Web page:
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A child, an operation and a web page

Here’s a real story that I think illustrates well a point I’ve made in previous posts: creating content without involving all sorts of relevant people in an organization can have serious consequences.

The story
A child needs an operation. A slightly worried mother is ready to do all the paperwork required.

The child’s mother types in a query into Google and quickly gets to the page she’s looking for. Her insurance company have it all well set, she thinks, as she starts filling out a form to request an authorization number for the operation. She realises that, unlike with other forms, this one is easy to fill out: she understands what she’s being asked for and why, and she knows how to answer all the questions.

The very last step before submitting the form lets her pick which way she wants to be contacted: by phone, fax or e-mail. She likes this. Without hesitating, she picks the e-mail option because she’s a big fan of having everthing in writing.

Days fly by, but the e-mail never arrives. In the end she decides to call the insurance company, only to find out that she’s supposed to ask the surgeon for more reports, otherwise she won’t get the authorization number.

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She feels desperate and outraged. The operation is due in no time. How come they didn’t tell her before? She’d specified she wanted to receive the information through e-mail, why on earth hadn’t she received anything? The answer knocks her out:

“Oh, we don’t communicate with our customers through e-mail.”
“This is not what your website says!”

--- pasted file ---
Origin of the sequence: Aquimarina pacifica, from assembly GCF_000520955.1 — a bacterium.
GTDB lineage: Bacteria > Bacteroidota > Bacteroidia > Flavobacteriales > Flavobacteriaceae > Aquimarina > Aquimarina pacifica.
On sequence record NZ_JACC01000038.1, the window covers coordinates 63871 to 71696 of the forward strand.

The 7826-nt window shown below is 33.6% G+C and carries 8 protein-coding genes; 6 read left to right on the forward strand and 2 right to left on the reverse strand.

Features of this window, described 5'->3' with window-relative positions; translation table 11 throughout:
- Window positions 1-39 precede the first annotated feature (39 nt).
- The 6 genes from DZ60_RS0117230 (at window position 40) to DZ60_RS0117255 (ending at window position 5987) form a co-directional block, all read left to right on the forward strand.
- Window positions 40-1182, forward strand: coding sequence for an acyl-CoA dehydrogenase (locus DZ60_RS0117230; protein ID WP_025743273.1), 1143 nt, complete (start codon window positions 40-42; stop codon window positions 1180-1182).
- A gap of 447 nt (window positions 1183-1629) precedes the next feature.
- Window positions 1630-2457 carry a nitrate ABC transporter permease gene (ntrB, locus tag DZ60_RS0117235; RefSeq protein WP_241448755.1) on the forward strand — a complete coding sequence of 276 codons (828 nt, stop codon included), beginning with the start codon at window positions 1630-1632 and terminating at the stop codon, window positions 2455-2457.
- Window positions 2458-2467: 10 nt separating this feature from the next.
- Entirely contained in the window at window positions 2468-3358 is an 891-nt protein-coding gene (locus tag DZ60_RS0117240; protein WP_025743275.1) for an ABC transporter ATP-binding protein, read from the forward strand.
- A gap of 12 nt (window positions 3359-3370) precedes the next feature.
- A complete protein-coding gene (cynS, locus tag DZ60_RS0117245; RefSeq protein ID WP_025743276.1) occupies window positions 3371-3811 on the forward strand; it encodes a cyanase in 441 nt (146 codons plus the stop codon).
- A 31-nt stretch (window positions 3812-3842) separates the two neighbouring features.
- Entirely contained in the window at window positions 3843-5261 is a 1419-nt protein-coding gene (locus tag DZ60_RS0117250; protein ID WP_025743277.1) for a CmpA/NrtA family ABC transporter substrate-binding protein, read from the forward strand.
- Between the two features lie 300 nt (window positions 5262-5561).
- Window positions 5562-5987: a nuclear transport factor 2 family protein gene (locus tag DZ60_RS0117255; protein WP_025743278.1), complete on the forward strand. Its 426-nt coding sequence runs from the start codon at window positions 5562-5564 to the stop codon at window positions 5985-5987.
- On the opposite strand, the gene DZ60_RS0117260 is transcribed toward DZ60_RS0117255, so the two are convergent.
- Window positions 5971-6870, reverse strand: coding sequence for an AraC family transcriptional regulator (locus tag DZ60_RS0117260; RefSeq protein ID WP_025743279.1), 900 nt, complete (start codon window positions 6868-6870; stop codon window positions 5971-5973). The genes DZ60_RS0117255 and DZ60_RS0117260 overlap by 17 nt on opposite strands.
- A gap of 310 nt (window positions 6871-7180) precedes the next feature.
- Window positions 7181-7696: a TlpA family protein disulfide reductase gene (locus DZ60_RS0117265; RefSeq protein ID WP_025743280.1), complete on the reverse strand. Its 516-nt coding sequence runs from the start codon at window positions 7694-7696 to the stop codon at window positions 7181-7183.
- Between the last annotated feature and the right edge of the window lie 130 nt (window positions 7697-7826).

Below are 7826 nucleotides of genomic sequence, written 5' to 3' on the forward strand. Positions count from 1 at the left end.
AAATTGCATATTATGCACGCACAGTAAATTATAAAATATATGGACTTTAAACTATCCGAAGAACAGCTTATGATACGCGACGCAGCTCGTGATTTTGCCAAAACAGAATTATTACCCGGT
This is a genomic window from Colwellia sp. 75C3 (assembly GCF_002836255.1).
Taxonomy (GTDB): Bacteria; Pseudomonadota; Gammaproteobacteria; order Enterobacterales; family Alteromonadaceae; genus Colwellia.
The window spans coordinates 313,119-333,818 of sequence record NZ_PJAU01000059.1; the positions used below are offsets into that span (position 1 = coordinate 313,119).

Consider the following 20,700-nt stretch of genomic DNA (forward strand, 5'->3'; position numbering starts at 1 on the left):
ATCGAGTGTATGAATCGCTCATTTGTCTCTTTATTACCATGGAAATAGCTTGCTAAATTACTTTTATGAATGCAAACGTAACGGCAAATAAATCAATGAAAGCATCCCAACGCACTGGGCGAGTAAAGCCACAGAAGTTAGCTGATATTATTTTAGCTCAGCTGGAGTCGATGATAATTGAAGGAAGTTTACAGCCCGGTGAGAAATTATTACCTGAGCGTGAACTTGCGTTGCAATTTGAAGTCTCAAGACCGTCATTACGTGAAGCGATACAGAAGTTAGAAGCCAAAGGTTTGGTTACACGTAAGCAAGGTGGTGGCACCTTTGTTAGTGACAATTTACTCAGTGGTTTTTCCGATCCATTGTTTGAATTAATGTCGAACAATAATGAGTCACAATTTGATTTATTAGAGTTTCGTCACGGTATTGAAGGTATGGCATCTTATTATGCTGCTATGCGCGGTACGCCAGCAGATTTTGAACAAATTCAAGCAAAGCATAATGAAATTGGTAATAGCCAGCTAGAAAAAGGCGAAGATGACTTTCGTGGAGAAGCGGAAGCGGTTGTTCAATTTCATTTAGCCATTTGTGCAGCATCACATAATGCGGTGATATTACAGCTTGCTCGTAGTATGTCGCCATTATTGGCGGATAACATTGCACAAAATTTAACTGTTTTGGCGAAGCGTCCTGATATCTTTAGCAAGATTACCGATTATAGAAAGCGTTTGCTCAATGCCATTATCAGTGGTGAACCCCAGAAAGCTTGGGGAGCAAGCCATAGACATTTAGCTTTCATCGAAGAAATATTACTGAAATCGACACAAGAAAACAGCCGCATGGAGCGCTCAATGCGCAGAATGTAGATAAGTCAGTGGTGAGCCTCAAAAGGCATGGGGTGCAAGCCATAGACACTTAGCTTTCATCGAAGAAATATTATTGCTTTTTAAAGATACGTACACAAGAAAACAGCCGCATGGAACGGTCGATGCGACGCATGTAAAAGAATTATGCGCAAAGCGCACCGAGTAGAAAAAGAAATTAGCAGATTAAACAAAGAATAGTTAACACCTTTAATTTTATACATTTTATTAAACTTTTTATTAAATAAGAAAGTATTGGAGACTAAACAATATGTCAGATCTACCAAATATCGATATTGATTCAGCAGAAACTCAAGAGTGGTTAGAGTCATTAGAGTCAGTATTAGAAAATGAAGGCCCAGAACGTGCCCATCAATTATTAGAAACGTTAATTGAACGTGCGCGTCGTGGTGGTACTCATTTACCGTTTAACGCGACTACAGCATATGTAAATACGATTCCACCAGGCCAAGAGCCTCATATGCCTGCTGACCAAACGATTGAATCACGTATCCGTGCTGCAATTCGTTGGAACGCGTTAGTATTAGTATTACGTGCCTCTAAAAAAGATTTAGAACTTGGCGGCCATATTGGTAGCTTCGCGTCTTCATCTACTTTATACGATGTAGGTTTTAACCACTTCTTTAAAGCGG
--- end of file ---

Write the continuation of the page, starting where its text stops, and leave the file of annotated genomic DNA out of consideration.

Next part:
“I don’t know about that. All I know is that we don’t write e-mails, we only talk by phone to our customers.”

Now, the consequences in this particular case weren’t devastating. Everyone reacted well after that, the reports arrived in time, and the operation took place when it was due (and it went well, just in case you were wondering). But it’s easy to imagine how things could have gone very wrong. And it’s also easy to imagine all sorts of problems caused by this communication flaw.

In any case, let’s not forget that the woman did feel outraged because of the lack of coherence between what she’d read and what she was told. She now knows she cannot trust that company’s website.

Why would any company have a website their customers cannot trust?

The source of the problem
It’s obvious that the company in question have spent a lot of money on their website. It’s also quite clear to me that they did make an effort to make it as usable as possible. After all, the woman in our story had no problem whatsoever in finding and filling out the right form.

The problem is probably as simple, and as complex, as this: there’s a lack of communication and coordination between the website team and the rest of the company. Those who define the content are not working together with those who define the processes and the policies within the company.

Planning and creating efficient content is a complex issue. It’s a business issue. The sooner everybody understands this, the better.

You might want to read two previous posts that relate to this story:
Is your table big enough?
This is none of your business… or is it?

By the way, if you’ve had any experience that can help illustrate this point further, I’d love to hear about it!

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